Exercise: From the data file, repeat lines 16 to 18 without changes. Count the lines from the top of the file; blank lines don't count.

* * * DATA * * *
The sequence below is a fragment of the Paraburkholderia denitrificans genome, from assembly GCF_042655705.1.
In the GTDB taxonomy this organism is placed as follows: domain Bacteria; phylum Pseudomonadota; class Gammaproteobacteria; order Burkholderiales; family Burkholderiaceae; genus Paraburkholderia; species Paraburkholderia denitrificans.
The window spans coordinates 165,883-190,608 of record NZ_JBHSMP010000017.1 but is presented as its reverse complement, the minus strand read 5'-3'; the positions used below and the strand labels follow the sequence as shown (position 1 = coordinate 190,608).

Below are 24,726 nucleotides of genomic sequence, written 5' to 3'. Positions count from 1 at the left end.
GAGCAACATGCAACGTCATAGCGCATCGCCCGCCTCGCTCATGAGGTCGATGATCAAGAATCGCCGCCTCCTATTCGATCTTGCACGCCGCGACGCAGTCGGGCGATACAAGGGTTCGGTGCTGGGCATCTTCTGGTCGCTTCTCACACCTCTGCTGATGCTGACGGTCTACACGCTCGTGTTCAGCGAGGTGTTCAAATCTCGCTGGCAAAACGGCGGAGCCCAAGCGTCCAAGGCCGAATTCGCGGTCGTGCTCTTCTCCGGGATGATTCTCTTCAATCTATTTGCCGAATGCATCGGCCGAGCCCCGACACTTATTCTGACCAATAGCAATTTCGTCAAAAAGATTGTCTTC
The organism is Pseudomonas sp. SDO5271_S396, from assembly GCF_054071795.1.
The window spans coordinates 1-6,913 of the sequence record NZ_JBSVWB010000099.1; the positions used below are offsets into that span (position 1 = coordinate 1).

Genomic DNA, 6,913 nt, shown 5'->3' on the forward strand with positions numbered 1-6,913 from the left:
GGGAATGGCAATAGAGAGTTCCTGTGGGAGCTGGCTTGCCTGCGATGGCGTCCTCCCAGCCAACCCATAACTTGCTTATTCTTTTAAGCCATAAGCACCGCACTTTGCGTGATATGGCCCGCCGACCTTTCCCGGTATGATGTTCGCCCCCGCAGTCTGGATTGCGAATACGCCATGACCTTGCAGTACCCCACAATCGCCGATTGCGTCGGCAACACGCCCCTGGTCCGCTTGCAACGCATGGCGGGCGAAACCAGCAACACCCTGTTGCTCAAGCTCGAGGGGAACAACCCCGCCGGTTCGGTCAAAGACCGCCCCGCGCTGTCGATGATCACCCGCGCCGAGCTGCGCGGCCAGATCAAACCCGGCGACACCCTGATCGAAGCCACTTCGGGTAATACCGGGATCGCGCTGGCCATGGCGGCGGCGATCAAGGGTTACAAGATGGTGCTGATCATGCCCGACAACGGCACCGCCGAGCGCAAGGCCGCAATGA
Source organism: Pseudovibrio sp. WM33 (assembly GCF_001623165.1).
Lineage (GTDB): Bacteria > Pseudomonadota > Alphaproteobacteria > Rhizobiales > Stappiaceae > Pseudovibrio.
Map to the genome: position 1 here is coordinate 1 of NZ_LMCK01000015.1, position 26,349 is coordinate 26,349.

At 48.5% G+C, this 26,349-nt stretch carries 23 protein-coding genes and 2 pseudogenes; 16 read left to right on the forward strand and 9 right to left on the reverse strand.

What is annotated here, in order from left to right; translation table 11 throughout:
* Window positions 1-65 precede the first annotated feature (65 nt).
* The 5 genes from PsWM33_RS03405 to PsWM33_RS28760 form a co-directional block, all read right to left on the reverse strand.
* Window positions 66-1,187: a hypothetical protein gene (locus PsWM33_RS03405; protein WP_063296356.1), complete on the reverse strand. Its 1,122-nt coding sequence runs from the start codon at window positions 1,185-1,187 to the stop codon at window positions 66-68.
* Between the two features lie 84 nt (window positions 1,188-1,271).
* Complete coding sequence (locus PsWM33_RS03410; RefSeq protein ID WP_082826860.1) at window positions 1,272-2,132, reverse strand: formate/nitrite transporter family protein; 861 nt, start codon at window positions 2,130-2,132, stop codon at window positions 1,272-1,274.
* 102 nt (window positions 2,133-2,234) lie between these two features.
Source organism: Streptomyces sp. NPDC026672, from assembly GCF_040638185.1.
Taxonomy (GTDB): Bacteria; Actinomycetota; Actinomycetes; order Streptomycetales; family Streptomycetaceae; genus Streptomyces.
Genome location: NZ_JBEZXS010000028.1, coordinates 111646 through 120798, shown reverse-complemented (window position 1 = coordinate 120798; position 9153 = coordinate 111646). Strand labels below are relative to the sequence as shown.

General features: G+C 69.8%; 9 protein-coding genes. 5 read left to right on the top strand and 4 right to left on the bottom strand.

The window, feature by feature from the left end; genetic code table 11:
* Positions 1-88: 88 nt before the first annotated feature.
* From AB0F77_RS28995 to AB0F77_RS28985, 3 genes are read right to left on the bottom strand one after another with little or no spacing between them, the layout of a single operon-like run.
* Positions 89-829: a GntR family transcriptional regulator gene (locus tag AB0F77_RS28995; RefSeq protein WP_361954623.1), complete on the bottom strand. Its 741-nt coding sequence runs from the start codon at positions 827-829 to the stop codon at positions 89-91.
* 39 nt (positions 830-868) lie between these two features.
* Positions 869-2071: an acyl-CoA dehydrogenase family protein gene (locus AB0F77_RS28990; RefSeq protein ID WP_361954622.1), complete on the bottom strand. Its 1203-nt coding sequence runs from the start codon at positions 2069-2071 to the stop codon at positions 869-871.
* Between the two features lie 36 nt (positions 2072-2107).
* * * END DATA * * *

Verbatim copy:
* The 5 genes from PsWM33_RS03405 to PsWM33_RS28760 form a co-directional block, all read right to left on the reverse strand.
* Window positions 66-1,187: a hypothetical protein gene (locus PsWM33_RS03405; protein WP_063296356.1), complete on the reverse strand. Its 1,122-nt coding sequence runs from the start codon at window positions 1,185-1,187 to the stop codon at window positions 66-68.
* Between the two features lie 84 nt (window positions 1,188-1,271).